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You know how it won't fail to rain if it's the day you decided not to take the umbrella, wore white pants and suede shoes (which is also a crime against fashion)? It's called tempting Fate, that nasty old lady who wants you to believe that you're not in control, that you're destiny's child (but not the bootylicious one). Generally we'd advise you not to tempt her but these are dire days. Waiting for Tendulkar's 100th hundred has meant too many sleepless nights wondering if our servers can take the surge when he does get it. So let's get it over with in this series. Let's tempt fate into believing we really don't care, or don't think it will ever happen. Make it convincing, okay?
If you really love him - and if you don't, what are you doing on this site? - would you consider moving to a cricketless, and maybe news-less, country for the next few seasons? We hear North Korea is quite nice in the summer.
You're on Facebook, right? If not, how are you going to "like" this piece? So get on it and post messages about the very unlikely possibility of Tendulkar getting his 100th hundred. Because once it's out there, floating in cyberspace, theoretically possible for 500 million people to see, fate's going to make sure the opposite happens. Give your post a snazzy title, like "Ponting's so gonna get 100 b4 Sachin duz".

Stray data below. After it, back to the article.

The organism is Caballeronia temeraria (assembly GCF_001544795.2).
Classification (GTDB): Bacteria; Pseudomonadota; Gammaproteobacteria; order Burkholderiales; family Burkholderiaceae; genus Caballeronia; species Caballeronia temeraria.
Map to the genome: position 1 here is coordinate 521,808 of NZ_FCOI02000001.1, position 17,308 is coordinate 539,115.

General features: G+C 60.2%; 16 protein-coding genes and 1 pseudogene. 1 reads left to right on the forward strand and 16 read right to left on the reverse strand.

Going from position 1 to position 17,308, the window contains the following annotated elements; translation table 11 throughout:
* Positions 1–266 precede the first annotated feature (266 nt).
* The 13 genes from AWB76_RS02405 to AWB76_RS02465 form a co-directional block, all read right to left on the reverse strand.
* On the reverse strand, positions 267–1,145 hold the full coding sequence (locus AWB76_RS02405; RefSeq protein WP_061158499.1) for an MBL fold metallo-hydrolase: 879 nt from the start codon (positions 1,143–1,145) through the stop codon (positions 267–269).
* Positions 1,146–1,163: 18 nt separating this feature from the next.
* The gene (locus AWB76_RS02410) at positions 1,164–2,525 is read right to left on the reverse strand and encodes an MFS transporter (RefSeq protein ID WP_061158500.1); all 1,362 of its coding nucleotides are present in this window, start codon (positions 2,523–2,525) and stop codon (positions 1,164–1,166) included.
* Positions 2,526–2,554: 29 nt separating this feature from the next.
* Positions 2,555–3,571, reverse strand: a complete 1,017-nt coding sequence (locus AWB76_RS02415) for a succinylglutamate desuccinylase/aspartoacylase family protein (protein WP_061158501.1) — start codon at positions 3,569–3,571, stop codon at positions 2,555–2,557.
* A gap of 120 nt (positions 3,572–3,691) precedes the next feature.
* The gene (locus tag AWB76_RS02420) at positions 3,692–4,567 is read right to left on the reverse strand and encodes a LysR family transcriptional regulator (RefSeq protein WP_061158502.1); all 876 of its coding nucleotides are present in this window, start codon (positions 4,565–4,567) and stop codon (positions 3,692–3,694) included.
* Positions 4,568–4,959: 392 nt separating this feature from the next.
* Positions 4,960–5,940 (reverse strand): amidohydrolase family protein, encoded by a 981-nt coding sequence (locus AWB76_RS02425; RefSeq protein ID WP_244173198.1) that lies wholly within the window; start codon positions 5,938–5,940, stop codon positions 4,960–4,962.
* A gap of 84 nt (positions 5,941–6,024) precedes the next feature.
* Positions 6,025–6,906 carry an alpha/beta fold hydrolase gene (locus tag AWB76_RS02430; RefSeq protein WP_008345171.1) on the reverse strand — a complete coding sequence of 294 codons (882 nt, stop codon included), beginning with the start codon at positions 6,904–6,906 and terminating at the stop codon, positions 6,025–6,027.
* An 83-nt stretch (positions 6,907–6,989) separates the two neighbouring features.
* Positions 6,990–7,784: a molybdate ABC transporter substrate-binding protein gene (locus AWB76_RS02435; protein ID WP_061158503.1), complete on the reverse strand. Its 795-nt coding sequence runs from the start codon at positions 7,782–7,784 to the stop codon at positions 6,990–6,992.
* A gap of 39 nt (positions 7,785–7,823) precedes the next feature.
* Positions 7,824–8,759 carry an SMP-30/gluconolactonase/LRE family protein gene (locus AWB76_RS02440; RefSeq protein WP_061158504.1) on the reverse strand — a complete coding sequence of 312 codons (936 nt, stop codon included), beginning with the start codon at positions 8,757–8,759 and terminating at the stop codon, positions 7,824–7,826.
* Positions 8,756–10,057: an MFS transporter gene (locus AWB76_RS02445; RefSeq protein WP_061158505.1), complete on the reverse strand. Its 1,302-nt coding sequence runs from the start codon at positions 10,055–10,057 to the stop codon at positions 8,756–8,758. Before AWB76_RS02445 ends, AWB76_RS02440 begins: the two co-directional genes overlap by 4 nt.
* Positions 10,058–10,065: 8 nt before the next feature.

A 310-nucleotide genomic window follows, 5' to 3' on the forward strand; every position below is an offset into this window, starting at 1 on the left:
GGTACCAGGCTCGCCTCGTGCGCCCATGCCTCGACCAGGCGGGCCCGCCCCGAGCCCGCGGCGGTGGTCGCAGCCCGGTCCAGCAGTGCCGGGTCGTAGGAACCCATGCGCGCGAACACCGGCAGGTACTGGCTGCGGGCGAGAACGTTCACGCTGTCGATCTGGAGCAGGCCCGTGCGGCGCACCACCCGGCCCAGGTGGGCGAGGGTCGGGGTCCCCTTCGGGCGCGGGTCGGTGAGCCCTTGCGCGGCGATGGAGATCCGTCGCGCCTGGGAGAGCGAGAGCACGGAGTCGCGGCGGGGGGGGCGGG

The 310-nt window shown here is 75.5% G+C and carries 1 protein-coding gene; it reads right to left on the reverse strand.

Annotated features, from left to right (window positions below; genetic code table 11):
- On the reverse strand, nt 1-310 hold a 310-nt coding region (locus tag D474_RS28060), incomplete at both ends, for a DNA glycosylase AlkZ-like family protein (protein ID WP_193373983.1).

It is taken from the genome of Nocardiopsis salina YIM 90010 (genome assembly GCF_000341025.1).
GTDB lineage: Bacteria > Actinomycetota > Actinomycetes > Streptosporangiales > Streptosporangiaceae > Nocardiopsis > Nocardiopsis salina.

Don't buy that dream home you've been saving for. Use the money to place bets against Tendulkar getting to the milestone. Move in with your parents.
Not that the Indian board would listen to us, but there are some things it could do too to speed up the process. It could leak documents "revealing" that it wants to drop Tendulkar in order to promote young talent.
Announce a schedule of only Twenty20s for the next two seasons. (It's a scary thought, but then the BCCI might just listen to us here.)
Spread the rumour that the board is considering giving this year's Player of the Year award to Rahul Dravid, to finally give credit where it's due etc.
Publish a front-page article that statistically proves Bradman was greater than Tendulkar ever will be. And while you're at it, junk all pre-written tributes, comments and editorials about the milestone. Tell your advertisers you'll wing it "if" it happens.
Bring all the reporters covering the England-India series back home because of the "foregone" conclusion.
Write a piece full of contrived humour about how you can get Tendulkar his hundred.
To make sure our efforts don't go waste, his team-mates need to look after him.
Don't injure him during practice, sneeze into his food (unless he's exceptionally rude to you), keep him up late at night asking him how to play the short ball (geniuses can't explain their techniques) or irritate him with Facebook friend requests.
Don't mention the hundred in front of him, but also don't pretend like there is no elephant in the room. Acknowledge the elephant from time to time with a clever joke.
Also, do laugh at his jokes, listen in wide-eyed wonderment when he reminisces (even when the stories stray towards the apocryphal), and agree vehemently if he says the spirit of cricket is more important than winning a match.
And most importantly, don't run him out.
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